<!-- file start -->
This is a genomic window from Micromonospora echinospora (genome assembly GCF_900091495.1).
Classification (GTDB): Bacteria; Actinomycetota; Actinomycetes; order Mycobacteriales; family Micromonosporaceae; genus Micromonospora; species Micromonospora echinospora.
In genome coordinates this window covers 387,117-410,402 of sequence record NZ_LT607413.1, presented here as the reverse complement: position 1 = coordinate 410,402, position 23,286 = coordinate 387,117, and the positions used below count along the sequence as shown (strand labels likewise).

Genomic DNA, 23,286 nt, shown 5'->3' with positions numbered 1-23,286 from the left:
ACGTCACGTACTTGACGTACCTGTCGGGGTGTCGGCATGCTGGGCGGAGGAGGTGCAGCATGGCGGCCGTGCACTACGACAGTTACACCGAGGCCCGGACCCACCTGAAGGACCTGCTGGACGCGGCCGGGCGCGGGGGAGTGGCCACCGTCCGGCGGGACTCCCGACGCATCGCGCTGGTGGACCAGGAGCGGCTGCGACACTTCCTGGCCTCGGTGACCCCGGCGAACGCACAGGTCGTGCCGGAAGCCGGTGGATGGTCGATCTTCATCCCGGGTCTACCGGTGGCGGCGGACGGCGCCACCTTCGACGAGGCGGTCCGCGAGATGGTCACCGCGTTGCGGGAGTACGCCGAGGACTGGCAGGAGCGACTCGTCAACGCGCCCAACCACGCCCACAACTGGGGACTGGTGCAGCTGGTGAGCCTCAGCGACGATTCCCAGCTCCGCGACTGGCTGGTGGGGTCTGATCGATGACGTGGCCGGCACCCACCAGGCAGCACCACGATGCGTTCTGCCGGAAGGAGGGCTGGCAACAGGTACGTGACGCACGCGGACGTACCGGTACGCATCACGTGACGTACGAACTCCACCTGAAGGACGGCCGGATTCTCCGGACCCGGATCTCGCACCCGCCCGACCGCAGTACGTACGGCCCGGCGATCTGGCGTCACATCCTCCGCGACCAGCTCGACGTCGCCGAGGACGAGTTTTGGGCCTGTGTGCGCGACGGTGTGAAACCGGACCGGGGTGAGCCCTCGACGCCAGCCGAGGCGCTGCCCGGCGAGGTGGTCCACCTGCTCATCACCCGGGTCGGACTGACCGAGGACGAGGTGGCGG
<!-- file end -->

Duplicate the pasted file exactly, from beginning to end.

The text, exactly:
This is a genomic window from Micromonospora echinospora (genome assembly GCF_900091495.1).
Classification (GTDB): Bacteria; Actinomycetota; Actinomycetes; order Mycobacteriales; family Micromonosporaceae; genus Micromonospora; species Micromonospora echinospora.
In genome coordinates this window covers 387,117-410,402 of sequence record NZ_LT607413.1, presented here as the reverse complement: position 1 = coordinate 410,402, position 23,286 = coordinate 387,117, and the positions used below count along the sequence as shown (strand labels likewise).

Genomic DNA, 23,286 nt, shown 5'->3' with positions numbered 1-23,286 from the left:
ACGTCACGTACTTGACGTACCTGTCGGGGTGTCGGCATGCTGGGCGGAGGAGGTGCAGCATGGCGGCCGTGCACTACGACAGTTACACCGAGGCCCGGACCCACCTGAAGGACCTGCTGGACGCGGCCGGGCGCGGGGGAGTGGCCACCGTCCGGCGGGACTCCCGACGCATCGCGCTGGTGGACCAGGAGCGGCTGCGACACTTCCTGGCCTCGGTGACCCCGGCGAACGCACAGGTCGTGCCGGAAGCCGGTGGATGGTCGATCTTCATCCCGGGTCTACCGGTGGCGGCGGACGGCGCCACCTTCGACGAGGCGGTCCGCGAGATGGTCACCGCGTTGCGGGAGTACGCCGAGGACTGGCAGGAGCGACTCGTCAACGCGCCCAACCACGCCCACAACTGGGGACTGGTGCAGCTGGTGAGCCTCAGCGACGATTCCCAGCTCCGCGACTGGCTGGTGGGGTCTGATCGATGACGTGGCCGGCACCCACCAGGCAGCACCACGATGCGTTCTGCCGGAAGGAGGGCTGGCAACAGGTACGTGACGCACGCGGACGTACCGGTACGCATCACGTGACGTACGAACTCCACCTGAAGGACGGCCGGATTCTCCGGACCCGGATCTCGCACCCGCCCGACCGCAGTACGTACGGCCCGGCGATCTGGCGTCACATCCTCCGCGACCAGCTCGACGTCGCCGAGGACGAGTTTTGGGCCTGTGTGCGCGACGGTGTGAAACCGGACCGGGGTGAGCCCTCGACGCCAGCCGAGGCGCTGCCCGGCGAGGTGGTCCACCTGCTCATCACCCGGGTCGGACTGACCGAGGACGAGGTGGCGG